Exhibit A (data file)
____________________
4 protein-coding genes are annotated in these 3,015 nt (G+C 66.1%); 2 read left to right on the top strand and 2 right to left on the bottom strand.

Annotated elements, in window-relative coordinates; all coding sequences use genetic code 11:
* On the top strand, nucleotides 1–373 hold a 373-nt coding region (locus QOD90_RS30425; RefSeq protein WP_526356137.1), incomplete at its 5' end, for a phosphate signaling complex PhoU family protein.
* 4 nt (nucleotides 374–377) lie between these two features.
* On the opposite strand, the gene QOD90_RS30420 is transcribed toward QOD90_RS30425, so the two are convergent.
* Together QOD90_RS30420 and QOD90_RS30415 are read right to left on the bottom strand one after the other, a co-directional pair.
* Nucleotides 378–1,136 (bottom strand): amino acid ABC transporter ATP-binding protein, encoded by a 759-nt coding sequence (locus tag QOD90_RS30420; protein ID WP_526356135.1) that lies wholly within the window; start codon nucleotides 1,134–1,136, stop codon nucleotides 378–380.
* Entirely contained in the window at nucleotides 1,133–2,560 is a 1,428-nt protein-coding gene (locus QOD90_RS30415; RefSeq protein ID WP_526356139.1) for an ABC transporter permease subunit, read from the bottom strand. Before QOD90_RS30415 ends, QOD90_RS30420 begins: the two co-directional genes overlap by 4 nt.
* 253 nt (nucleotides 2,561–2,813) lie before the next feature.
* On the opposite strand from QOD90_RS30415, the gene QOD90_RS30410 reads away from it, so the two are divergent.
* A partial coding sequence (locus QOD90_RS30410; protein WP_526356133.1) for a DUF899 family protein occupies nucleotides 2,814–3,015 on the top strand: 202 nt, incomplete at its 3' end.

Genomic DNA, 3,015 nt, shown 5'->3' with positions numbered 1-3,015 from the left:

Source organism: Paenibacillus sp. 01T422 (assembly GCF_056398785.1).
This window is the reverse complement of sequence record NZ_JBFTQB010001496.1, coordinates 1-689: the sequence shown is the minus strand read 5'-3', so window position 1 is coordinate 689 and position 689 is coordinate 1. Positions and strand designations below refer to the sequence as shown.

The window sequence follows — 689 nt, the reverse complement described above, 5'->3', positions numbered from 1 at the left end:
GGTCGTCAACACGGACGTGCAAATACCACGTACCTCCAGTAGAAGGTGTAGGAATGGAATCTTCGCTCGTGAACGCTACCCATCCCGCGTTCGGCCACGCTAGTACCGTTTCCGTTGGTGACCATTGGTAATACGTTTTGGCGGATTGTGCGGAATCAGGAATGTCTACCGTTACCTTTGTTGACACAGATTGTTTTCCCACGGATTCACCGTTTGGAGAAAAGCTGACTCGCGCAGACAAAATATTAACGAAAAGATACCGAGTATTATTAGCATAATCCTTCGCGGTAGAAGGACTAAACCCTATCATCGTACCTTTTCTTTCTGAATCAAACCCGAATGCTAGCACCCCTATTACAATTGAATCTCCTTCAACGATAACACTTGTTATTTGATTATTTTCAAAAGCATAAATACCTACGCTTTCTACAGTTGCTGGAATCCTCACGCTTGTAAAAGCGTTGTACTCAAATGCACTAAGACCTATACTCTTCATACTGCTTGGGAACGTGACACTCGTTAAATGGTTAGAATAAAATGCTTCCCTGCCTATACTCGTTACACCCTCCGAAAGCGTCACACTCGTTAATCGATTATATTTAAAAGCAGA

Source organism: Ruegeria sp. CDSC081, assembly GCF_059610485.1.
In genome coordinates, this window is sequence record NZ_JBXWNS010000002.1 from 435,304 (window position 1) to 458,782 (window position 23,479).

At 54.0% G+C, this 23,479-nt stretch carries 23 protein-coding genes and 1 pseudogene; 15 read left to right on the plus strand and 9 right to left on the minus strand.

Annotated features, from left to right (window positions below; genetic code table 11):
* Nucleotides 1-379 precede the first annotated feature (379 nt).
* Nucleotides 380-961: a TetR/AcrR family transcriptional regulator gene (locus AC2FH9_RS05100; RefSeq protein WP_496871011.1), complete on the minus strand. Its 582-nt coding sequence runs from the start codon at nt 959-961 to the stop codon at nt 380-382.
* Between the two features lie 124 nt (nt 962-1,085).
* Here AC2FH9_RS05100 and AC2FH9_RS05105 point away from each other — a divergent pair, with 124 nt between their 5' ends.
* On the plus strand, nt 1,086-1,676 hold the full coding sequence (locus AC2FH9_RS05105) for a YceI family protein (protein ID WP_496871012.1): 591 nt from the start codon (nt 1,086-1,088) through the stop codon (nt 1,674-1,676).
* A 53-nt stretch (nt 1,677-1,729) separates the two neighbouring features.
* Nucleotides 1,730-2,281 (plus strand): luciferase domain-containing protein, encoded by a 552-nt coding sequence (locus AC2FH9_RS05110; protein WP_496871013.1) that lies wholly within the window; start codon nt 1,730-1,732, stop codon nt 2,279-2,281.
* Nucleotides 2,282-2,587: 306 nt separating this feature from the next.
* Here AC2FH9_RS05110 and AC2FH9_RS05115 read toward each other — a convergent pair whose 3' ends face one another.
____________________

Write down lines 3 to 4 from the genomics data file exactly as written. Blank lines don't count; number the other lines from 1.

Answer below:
* On the top strand, nucleotides 1–373 hold a 373-nt coding region (locus QOD90_RS30425; RefSeq protein WP_526356137.1), incomplete at its 5' end, for a phosphate signaling complex PhoU family protein.
* 4 nt (nucleotides 374–377) lie between these two features.